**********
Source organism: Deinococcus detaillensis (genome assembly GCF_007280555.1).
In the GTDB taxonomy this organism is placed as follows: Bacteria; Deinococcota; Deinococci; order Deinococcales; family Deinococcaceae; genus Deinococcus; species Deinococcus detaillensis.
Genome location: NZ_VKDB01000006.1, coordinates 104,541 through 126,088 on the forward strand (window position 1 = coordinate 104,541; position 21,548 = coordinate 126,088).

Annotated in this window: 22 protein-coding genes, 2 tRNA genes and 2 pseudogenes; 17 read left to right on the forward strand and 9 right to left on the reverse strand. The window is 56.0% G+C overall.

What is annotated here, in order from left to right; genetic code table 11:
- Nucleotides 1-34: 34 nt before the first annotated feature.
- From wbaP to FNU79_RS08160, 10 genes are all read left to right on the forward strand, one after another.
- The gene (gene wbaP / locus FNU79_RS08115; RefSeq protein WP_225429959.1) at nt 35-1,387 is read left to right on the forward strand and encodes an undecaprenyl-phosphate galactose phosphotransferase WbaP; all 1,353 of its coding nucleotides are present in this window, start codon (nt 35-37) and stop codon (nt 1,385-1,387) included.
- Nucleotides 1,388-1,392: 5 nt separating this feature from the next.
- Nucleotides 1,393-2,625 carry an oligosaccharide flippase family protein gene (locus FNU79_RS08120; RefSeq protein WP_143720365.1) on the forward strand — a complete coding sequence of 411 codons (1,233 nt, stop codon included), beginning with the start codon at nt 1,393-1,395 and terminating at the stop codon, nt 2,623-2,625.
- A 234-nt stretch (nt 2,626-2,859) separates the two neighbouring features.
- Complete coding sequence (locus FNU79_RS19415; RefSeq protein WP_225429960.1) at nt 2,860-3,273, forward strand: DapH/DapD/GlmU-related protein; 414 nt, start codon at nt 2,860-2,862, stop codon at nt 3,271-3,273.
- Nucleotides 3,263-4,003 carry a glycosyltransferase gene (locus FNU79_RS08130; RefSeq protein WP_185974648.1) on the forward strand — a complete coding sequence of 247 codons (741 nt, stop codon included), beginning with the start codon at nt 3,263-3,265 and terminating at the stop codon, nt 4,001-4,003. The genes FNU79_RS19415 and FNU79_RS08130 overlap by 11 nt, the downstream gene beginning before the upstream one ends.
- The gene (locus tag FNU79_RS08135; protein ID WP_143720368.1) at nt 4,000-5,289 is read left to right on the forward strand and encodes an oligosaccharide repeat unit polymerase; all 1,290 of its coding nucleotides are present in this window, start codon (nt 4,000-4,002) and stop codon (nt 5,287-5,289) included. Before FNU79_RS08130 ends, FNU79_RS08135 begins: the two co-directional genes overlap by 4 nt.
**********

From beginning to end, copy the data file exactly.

Source organism: Deinococcus detaillensis (genome assembly GCF_007280555.1).
In the GTDB taxonomy this organism is placed as follows: Bacteria; Deinococcota; Deinococci; order Deinococcales; family Deinococcaceae; genus Deinococcus; species Deinococcus detaillensis.
Genome location: NZ_VKDB01000006.1, coordinates 104,541 through 126,088 on the forward strand (window position 1 = coordinate 104,541; position 21,548 = coordinate 126,088).

Annotated in this window: 22 protein-coding genes, 2 tRNA genes and 2 pseudogenes; 17 read left to right on the forward strand and 9 right to left on the reverse strand. The window is 56.0% G+C overall.

What is annotated here, in order from left to right; genetic code table 11:
- Nucleotides 1-34: 34 nt before the first annotated feature.
- From wbaP to FNU79_RS08160, 10 genes are all read left to right on the forward strand, one after another.
- The gene (gene wbaP / locus FNU79_RS08115; RefSeq protein WP_225429959.1) at nt 35-1,387 is read left to right on the forward strand and encodes an undecaprenyl-phosphate galactose phosphotransferase WbaP; all 1,353 of its coding nucleotides are present in this window, start codon (nt 35-37) and stop codon (nt 1,385-1,387) included.
- Nucleotides 1,388-1,392: 5 nt separating this feature from the next.
- Nucleotides 1,393-2,625 carry an oligosaccharide flippase family protein gene (locus FNU79_RS08120; RefSeq protein WP_143720365.1) on the forward strand — a complete coding sequence of 411 codons (1,233 nt, stop codon included), beginning with the start codon at nt 1,393-1,395 and terminating at the stop codon, nt 2,623-2,625.
- A 234-nt stretch (nt 2,626-2,859) separates the two neighbouring features.
- Complete coding sequence (locus FNU79_RS19415; RefSeq protein WP_225429960.1) at nt 2,860-3,273, forward strand: DapH/DapD/GlmU-related protein; 414 nt, start codon at nt 2,860-2,862, stop codon at nt 3,271-3,273.
- Nucleotides 3,263-4,003 carry a glycosyltransferase gene (locus FNU79_RS08130; RefSeq protein WP_185974648.1) on the forward strand — a complete coding sequence of 247 codons (741 nt, stop codon included), beginning with the start codon at nt 3,263-3,265 and terminating at the stop codon, nt 4,001-4,003. The genes FNU79_RS19415 and FNU79_RS08130 overlap by 11 nt, the downstream gene beginning before the upstream one ends.
- The gene (locus tag FNU79_RS08135; protein ID WP_143720368.1) at nt 4,000-5,289 is read left to right on the forward strand and encodes an oligosaccharide repeat unit polymerase; all 1,290 of its coding nucleotides are present in this window, start codon (nt 4,000-4,002) and stop codon (nt 5,287-5,289) included. Before FNU79_RS08130 ends, FNU79_RS08135 begins: the two co-directional genes overlap by 4 nt.